Trump hinted last week that it would be better “to wait until after the election for the China deal” and that he had no deadline in mind. Equities had a small selloff on Monday as a result but finished the week positive. The comments come a week after the US House passed the Hong Kong bill and China hardened its stance by demanding all US tariffs be rolled back before striking any deal. Despite the apparent widening between parties, China will continue working on tax exemptions for soybeans and pork imported from the US. However, this may be a policy of necessity as the African swine fever outbreak this year has wiped out an estimated 300 million or almost half of China’s pigs.
Another round of 15% tariffs is scheduled for December 15 on the remaining ~$150 billion of Chinese imports; a deal and repeal by then remains uncertain. In Europe, Trump is now vowing to retaliate against a 3% revenue tax on digital company earnings in France, targeting items such as cheese and luxury handbags. This comes days after tariffs were proposed against Brazilian and Argentine steel and aluminum. France is a top 10 exporter to the US but the entire European Union (EU) is second after China., The concern for market participants would be this spiraling into another large-scale trade war if other EU members are dragged into the fight.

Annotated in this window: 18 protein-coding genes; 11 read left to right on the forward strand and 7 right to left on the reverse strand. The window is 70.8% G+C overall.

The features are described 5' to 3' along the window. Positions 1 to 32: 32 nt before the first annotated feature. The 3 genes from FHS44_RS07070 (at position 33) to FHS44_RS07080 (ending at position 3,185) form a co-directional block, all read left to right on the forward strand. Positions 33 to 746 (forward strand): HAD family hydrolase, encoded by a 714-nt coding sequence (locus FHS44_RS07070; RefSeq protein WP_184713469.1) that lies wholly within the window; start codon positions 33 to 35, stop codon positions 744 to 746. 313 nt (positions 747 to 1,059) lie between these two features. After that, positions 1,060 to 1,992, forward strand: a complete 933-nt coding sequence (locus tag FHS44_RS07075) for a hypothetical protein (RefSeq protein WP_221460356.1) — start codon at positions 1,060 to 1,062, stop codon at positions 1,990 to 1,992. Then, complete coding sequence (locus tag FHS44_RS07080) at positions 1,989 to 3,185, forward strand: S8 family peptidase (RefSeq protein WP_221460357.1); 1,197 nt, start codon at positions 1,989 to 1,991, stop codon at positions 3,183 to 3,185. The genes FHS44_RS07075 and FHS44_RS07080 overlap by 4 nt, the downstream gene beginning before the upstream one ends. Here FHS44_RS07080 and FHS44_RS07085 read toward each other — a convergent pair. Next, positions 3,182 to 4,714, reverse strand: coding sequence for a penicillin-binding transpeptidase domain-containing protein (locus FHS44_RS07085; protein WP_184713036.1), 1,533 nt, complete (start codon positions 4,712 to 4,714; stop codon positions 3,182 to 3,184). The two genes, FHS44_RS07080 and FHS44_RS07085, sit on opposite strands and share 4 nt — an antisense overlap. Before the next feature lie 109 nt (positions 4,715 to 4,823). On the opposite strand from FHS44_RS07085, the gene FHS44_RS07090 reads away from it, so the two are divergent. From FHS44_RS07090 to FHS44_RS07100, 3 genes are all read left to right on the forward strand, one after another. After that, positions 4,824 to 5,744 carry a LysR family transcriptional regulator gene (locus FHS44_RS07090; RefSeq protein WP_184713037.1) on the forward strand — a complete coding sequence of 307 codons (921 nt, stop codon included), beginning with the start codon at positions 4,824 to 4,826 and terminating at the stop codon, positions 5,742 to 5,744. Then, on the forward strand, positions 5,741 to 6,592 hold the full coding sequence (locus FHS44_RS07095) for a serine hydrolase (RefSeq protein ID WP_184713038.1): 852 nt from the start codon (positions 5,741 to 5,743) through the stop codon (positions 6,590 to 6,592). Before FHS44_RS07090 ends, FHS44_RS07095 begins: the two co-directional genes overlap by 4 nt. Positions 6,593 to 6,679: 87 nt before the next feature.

PMI and ISM manufacturing indices showed mixed results for November. Construction spending was slower than expected. Consumer sentiment is up for December, exceeding expectations. Labor markets continue to roar with a huge beat on new jobs for November, especially in manufacturing. The unemployment rate now sits at 3.5%, a number not seen since 1969.
This week will feature releases on CPI, PPI, and retail sales, in addition to the last Federal Reserve meeting for the year.
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